I should also mention that at this time of the year, with Homecoming just a week away, the campus is beautiful and buzzing with activity, thanks to the hard work of UND’s dedicated facilities and operations staff.

And mentioning Homecoming prompts me to invite you to join me Friday, October 8, at 3 p.m. at the Chester Fritz Auditorium for an announcement that will “Ignite the Spirit” and help explain how we are going to transform this University “from Great to Exceptional”.

So, in summary, all appears to be quite well at UND.

OVER THE HORIZON: what’s coming?

But what’s developing just over the horizon that will affect UND?

This summer, I’ve attended many legislative committee meetings in Bismarck. As we get a bit closer to the 2011 session, I’ll be bringing to all of you an update of the budget and capital construction requests for the university.

At the moment, though, many individual legislators are asking some fundamental questions, all of which center, in one way or another, on the issue of “return on investment” for UND, and the other NDUS institutions.

These questions are often worded in different ways, but they still have the same message.

Is Higher Education still relevant and necessary for North Dakotans?  Are research universities worth the cost of sustaining them?  Do the research universities really serve an important role as economic engines for the state?  Why should we use taxpayer funds to educate students from out of state?  And when do the continued requests for increased appropriations for higher education end?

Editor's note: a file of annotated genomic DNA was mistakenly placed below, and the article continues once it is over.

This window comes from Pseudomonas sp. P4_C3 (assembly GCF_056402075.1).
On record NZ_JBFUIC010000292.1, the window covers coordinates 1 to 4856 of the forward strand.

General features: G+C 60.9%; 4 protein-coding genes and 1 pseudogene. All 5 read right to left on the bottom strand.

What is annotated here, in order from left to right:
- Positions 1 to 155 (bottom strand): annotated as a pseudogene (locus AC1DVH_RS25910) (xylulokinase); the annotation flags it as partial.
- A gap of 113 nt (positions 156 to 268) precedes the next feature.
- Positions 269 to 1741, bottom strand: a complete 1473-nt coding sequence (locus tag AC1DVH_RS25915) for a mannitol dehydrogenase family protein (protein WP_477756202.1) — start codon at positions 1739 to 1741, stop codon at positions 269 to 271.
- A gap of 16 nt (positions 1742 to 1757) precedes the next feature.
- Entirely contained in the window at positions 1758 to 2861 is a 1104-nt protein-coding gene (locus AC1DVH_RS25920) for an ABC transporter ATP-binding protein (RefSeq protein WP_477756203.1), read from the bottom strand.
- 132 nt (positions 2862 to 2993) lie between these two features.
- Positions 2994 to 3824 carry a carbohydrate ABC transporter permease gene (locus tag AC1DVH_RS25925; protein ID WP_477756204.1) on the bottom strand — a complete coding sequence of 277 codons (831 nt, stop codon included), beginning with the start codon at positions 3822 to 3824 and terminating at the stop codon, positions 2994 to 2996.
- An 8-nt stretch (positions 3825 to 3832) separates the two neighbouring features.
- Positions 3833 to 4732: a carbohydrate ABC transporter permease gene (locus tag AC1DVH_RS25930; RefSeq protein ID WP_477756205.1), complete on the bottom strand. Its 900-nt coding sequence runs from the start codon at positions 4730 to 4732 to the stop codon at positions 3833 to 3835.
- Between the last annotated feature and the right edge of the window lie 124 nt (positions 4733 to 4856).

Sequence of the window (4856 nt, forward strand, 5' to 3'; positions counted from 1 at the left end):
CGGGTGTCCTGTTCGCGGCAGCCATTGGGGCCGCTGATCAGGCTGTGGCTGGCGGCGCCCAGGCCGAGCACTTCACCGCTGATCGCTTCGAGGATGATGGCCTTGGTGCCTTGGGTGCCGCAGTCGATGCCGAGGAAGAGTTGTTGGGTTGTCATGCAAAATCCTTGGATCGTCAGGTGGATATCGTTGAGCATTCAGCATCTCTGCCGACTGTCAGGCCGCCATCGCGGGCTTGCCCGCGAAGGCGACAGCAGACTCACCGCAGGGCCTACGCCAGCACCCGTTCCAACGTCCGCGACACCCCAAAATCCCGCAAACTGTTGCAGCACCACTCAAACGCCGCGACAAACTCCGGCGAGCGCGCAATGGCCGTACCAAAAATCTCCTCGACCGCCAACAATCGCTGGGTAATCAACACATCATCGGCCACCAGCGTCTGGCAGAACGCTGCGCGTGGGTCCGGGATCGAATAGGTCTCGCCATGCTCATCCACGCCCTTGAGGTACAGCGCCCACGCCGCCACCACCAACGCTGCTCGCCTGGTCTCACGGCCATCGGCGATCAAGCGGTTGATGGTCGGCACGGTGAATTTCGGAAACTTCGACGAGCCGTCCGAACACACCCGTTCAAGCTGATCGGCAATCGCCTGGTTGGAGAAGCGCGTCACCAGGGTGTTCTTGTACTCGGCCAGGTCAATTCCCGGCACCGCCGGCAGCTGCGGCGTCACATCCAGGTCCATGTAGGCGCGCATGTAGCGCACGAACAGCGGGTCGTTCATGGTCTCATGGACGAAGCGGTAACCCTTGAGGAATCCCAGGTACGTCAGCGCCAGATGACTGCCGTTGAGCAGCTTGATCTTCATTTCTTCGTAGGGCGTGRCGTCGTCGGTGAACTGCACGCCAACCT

So, in a nutshell, what’s the return on investment?

I believe that UND is providing a significant return on investment for North Dakota.  We are helping to enrich a burgeoning economy, and this is happening in several meaningful ways.

UND is preparing an increasingly educated workforce with the skills of critical thought, effective communication, and problem solving that is desired in employees in every industry.  Students engage the essential studies program, then commit to majors and degree programs in the STEM disciplines (Science, Technology, Engineering and Mathematics), health professions, business and industry, education and law…all needed by North Dakota.

UND is also helping industry find more effective ways of enhancing their productivity…for example, developing  new vaccines; thinking through more effective business plans; creating novel technologies for aviation platforms; and defining  innovative ways of assessing human performance and behavior.  And we’re providing employees of these businesses the opportunity to access courses and degree programs on-line…in partnership with other colleges and universities in the North Dakota University System.